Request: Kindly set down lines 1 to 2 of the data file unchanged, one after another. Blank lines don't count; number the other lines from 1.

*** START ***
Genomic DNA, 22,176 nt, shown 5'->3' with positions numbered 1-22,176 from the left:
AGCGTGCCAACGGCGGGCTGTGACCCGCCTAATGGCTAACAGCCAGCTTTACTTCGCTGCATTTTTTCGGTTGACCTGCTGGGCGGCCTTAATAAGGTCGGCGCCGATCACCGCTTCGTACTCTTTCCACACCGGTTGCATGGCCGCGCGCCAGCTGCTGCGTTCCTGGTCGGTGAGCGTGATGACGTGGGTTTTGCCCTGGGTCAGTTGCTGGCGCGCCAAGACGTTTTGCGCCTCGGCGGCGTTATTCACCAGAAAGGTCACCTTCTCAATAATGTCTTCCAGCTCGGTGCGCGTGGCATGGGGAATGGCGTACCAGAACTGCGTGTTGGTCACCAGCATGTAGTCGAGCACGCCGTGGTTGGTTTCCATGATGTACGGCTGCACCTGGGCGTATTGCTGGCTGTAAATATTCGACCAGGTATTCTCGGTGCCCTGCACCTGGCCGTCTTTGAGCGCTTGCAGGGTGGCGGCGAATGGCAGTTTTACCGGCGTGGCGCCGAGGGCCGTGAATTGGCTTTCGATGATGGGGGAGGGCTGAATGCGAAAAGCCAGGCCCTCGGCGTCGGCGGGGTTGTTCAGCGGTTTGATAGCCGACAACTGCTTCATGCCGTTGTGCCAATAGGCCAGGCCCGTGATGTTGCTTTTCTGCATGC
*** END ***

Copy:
Genomic DNA, 22,176 nt, shown 5'->3' with positions numbered 1-22,176 from the left:
AGCGTGCCAACGGCGGGCTGTGACCCGCCTAATGGCTAACAGCCAGCTTTACTTCGCTGCATTTTTTCGGTTGACCTGCTGGGCGGCCTTAATAAGGTCGGCGCCGATCACCGCTTCGTACTCTTTCCACACCGGTTGCATGGCCGCGCGCCAGCTGCTGCGTTCCTGGTCGGTGAGCGTGATGACGTGGGTTTTGCCCTGGGTCAGTTGCTGGCGCGCCAAGACGTTTTGCGCCTCGGCGGCGTTATTCACCAGAAAGGTCACCTTCTCAATAATGTCTTCCAGCTCGGTGCGCGTGGCATGGGGAATGGCGTACCAGAACTGCGTGTTGGTCACCAGCATGTAGTCGAGCACGCCGTGGTTGGTTTCCATGATGTACGGCTGCACCTGGGCGTATTGCTGGCTGTAAATATTCGACCAGGTATTCTCGGTGCCCTGCACCTGGCCGTCTTTGAGCGCTTGCAGGGTGGCGGCGAATGGCAGTTTTACCGGCGTGGCGCCGAGGGCCGTGAATTGGCTTTCGATGATGGGGGAGGGCTGAATGCGAAAAGCCAGGCCCTCGGCGTCGGCGGGGTTGTTCAGCGGTTTGATAGCCGACAACTGCTTCATGCCGTTGTGCCAATAGGCCAGGCCCGTGATGTTGCTTTTCTGCATGC